Then he abruptly changed tack. 'You ever visit your mother's grave?'
There are many crimes in the Irish lexicon, odd actions that in the UK wouldn't even rate a mention, but here were nigh on unforgivable.
Topping the list are:
Silence or reticence. You've got to be able to chat, preferably incessantly. Making sense isn't even part of the equation.
Not buying a round. You might think no one notices, but they do.
Having notions, ideas above your imagined station.
Neglecting the grave of your family.
There are others, such as having a posh accent, disliking hurling, watching BBC, but they are the second division. There's a way back from them, but the first division, you are fucked.
I tried, 'Believe it or not, when you're visiting a shot boy, shot full of bloody holes, it's harder than you might think to nip out to the cemetery.'
He blew that off, said, "Tis a thundering disgrace.'
The current national disgrace was the major hospitals admitting they'd been selling the body parts of dead children without the permission of the parents. Even the tax shenanigans of the country's politicians paled in comparison to this. The Government had pledged that heads would roll – translate as, scapegoats would be found. I'd had enough of Malachy and made to move away.
He asked, 'What do you make of the crucifixion?'
I was lost. Was this some metaphysical query? I went for the stock reply. 'I take it as an article of faith.'
We'd been walking, walking and sparring, and had reached a shop at the top of the canal. Moved under the store's canopy as drops of rain began to fall.
A man emerged, stopped, pointed at a No Smoking decal, barked, 'Can't you read?'
Malachy rounded on him, went, 'Can't you mind your own business? Fuck off.'
As I said, not your expected religious reply.
The man hesitated then stomped away.
Malachy glared at me, then said, 'When the Prods crucified some poor hoor two years ago, I believed it was just one more variation on the punishment stuff that paramilitaries do, but I thought it was confined to the North.'
I tried for deep, said, 'Nothing is confined to the North.'
He was disgusted, began to walk away and said, 'You're drinking again. Why did I think I could talk sensible to you?'
I watched him amble off, scratching his head, a cloud of light dandruff in his wake. It never occurred to me the horror he'd mentioned would have anything to do with me. Boy, was I wrong about that.
The booze, sure, I was nearly drinking again. You get shot at, you're going to have a lot of shots in the aftermath. Course you. are. It's cast-iron justification. More and more, I'd begun to re-walk my city. What is it Bruce Springsteen titled his New York, 'My City Of Ruins'? At the back of my mind was the seed of escape, get the hell out, so I'd decided to see my town from the ground down. Ground zero.
I moved from the canal to St Joseph's Church, and a little along that road is what the locals now term Little Africa. A whole area of shops, apartments, businesses run by Nigerians, Ugandans, Zambesians, people from every part of the massive continent. To me, a white Irish Catholic, it was a staggering change, little black kids playing in the streets, drum beats echoing from open windows, and the women were beautiful. I saw dazzling shawls, scarves, dresses of every variety. And friendly ... If you smiled at them, they responded with true warmth.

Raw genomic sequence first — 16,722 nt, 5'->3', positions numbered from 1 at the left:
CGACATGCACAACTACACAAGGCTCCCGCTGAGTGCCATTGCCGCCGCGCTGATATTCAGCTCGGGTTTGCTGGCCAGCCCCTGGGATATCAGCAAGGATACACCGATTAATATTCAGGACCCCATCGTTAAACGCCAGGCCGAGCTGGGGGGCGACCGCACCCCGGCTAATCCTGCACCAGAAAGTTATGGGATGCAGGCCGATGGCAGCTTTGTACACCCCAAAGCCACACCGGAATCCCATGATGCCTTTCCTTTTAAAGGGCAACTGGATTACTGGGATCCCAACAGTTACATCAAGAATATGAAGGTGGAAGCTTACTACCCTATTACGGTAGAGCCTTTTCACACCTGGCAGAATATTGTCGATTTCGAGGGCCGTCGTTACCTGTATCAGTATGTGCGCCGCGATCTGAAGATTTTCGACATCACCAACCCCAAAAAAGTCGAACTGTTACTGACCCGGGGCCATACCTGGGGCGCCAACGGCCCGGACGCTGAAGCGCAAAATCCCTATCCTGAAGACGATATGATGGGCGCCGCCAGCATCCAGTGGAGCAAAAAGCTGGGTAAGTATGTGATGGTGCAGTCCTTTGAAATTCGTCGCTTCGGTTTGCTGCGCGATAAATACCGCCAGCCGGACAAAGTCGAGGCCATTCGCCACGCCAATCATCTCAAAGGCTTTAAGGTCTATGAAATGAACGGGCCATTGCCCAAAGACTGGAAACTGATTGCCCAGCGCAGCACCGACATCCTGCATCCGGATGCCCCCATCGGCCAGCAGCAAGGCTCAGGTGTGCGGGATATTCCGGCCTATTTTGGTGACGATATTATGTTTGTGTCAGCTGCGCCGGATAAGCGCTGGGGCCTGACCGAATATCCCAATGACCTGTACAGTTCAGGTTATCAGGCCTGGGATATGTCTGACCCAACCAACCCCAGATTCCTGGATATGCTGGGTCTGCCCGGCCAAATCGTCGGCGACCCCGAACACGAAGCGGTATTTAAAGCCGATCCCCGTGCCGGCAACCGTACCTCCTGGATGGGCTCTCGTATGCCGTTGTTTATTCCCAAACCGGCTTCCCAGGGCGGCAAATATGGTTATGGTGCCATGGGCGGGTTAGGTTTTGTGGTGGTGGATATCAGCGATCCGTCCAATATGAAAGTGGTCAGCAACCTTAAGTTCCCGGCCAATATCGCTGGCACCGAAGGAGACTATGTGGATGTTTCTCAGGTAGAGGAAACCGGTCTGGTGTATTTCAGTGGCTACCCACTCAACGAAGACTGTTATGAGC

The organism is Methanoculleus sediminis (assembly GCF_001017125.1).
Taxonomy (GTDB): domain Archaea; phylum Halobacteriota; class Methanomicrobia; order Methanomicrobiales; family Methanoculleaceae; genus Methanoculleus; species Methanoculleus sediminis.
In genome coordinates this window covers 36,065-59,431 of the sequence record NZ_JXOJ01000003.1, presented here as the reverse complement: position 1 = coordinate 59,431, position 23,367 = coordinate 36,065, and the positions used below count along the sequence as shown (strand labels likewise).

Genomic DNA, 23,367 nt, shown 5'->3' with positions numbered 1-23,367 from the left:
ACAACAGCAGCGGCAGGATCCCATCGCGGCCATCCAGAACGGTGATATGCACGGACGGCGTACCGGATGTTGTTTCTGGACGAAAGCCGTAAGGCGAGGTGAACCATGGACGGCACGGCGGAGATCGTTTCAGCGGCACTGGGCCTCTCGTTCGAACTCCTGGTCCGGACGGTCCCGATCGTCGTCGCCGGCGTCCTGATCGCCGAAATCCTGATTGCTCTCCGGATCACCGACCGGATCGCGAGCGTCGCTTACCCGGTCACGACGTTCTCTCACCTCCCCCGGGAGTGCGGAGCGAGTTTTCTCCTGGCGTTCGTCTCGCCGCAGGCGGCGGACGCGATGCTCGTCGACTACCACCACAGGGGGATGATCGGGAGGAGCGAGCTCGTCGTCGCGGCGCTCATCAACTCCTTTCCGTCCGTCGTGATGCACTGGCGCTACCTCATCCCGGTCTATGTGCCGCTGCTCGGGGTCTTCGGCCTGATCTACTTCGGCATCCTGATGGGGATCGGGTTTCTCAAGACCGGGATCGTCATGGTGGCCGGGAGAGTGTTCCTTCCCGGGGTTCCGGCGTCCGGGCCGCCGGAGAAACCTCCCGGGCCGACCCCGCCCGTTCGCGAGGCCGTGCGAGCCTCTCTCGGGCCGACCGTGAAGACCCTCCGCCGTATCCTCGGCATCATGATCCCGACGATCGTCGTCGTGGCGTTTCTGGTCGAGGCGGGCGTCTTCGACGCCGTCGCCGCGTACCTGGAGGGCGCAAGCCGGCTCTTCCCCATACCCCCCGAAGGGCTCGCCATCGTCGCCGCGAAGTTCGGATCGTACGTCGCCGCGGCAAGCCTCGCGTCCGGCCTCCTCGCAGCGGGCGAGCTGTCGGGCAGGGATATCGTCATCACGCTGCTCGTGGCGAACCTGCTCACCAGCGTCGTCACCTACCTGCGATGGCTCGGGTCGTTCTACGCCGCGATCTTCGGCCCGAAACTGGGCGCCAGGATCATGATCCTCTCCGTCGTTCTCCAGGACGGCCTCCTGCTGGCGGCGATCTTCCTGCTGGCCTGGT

And that, despite the despicable graffiti on the walls:
Non Irish Not Welcome
Irish Nazis ... a shame of epic proportion.
An elderly black man was moving along in front of me and I said, 'How you doing?'
He gave me a look of amazement, then his face lit up and he said, 'I be doing real good, mon. And you, brother, how you be doing?'
I ventured I was doing OK and fuck, it made me whole day. I moved on, a near smile on me own face. Hitting the top of Dominic Street, I turned left and strolled towards the Small Crane.
Isn't that a marvellous name? So evocative, and you just have to ask ... is there a large crane?
Then you hit the pink triangle. I shit thee not. In Galway. A gay ghetto. Me father would turn in his grave.
Me, I'm delighted.
Keep the city moving, keep it mixed, blended, and just maybe we'll stop killing our own selves over hundreds of years of so-called religious difference.
But I was getting too deep for me own liking, muttered, 'Bit late for you to be getting a social/political conscience.'
There's a lesbian bar on the corner and I would have loved me bigoted mother to know that. She'd have put a match to it and then got a Mass said.
I had quickened my pace, was on Quay Street, the Temple Bar of Galway, smaller but no less riotous, bastion of English hen parties and general mayhem, imported or otherwise. I turned at the flash hotel called Brennan's Yard, where the literati drank.
I had dreaded returning to my apartment. There's a Vince Gill song, 'I Never Knew Lonely'. You live on your own, see a loved one go down, there's few depressions like entering an empty apartment, the silent echoes mocking you. I wanted to roar, 'Honey, I'm home.'
I walked slowly up the stairs of my building, dread in my gut, the keys in my hand. There was a key ring attached, given to me by Cody, it had a Sherlock Holmes figurine. I took a deep breath, turned the key. I'd been to the off-licence, got my back-up.
Bottle of Jameson in my hand, I walked in, found a glass, poured a healthy measure, toasted, 'Welcome home, shithead.'
No matter what the cost – and I've paid as dear a price as there is – those first moments when the booze lights your world, there is nothing ... nothing to touch that. Put the cap on the bottle. I was back to the goddamn longing, to trying to keep within a certain level of balance. Shite, I'd been down this road a thousand times, never worked, always ended in disaster. The silence in the room was deafening.
I'd been doing this demented stuff a while now, buying booze, pouring it and then pouring it down the toilet, each time muttering like a befuddled mantra, 'Down the toilet, like my life.'